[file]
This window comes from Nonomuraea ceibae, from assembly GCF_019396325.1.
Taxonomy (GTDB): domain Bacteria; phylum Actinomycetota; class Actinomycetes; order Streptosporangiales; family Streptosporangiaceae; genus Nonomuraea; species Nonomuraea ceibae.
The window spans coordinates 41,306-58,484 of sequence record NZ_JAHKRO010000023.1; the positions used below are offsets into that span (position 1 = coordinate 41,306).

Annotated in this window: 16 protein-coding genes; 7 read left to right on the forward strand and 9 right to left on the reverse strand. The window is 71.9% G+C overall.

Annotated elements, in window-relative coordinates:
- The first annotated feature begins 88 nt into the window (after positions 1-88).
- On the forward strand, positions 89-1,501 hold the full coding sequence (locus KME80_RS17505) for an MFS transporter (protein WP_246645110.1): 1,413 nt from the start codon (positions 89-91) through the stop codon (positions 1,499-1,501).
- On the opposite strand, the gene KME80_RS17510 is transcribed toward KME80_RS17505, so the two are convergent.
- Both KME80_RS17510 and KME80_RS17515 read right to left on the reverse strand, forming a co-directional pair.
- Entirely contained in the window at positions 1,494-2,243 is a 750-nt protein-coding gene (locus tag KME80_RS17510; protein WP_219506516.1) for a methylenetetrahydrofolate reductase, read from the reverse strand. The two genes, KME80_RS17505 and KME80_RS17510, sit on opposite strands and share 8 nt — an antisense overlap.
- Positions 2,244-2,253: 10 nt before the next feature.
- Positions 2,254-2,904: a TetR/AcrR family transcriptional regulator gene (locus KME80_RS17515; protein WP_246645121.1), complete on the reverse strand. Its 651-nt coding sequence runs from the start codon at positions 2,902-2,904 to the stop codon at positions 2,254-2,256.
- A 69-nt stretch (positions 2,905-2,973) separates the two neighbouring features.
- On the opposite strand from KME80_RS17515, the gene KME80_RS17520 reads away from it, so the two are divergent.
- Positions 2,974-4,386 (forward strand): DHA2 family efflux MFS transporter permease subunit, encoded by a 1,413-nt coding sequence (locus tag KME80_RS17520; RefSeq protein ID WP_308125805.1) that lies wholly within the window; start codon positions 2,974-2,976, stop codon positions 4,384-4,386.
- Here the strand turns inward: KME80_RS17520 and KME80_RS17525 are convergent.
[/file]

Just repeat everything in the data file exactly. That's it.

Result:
This window comes from Nonomuraea ceibae, from assembly GCF_019396325.1.
Taxonomy (GTDB): domain Bacteria; phylum Actinomycetota; class Actinomycetes; order Streptosporangiales; family Streptosporangiaceae; genus Nonomuraea; species Nonomuraea ceibae.
The window spans coordinates 41,306-58,484 of sequence record NZ_JAHKRO010000023.1; the positions used below are offsets into that span (position 1 = coordinate 41,306).

Annotated in this window: 16 protein-coding genes; 7 read left to right on the forward strand and 9 right to left on the reverse strand. The window is 71.9% G+C overall.

Annotated elements, in window-relative coordinates:
- The first annotated feature begins 88 nt into the window (after positions 1-88).
- On the forward strand, positions 89-1,501 hold the full coding sequence (locus KME80_RS17505) for an MFS transporter (protein WP_246645110.1): 1,413 nt from the start codon (positions 89-91) through the stop codon (positions 1,499-1,501).
- On the opposite strand, the gene KME80_RS17510 is transcribed toward KME80_RS17505, so the two are convergent.
- Both KME80_RS17510 and KME80_RS17515 read right to left on the reverse strand, forming a co-directional pair.
- Entirely contained in the window at positions 1,494-2,243 is a 750-nt protein-coding gene (locus tag KME80_RS17510; protein WP_219506516.1) for a methylenetetrahydrofolate reductase, read from the reverse strand. The two genes, KME80_RS17505 and KME80_RS17510, sit on opposite strands and share 8 nt — an antisense overlap.
- Positions 2,244-2,253: 10 nt before the next feature.
- Positions 2,254-2,904: a TetR/AcrR family transcriptional regulator gene (locus KME80_RS17515; protein WP_246645121.1), complete on the reverse strand. Its 651-nt coding sequence runs from the start codon at positions 2,902-2,904 to the stop codon at positions 2,254-2,256.
- A 69-nt stretch (positions 2,905-2,973) separates the two neighbouring features.
- On the opposite strand from KME80_RS17515, the gene KME80_RS17520 reads away from it, so the two are divergent.
- Positions 2,974-4,386 (forward strand): DHA2 family efflux MFS transporter permease subunit, encoded by a 1,413-nt coding sequence (locus tag KME80_RS17520; RefSeq protein ID WP_308125805.1) that lies wholly within the window; start codon positions 2,974-2,976, stop codon positions 4,384-4,386.
- Here the strand turns inward: KME80_RS17520 and KME80_RS17525 are convergent.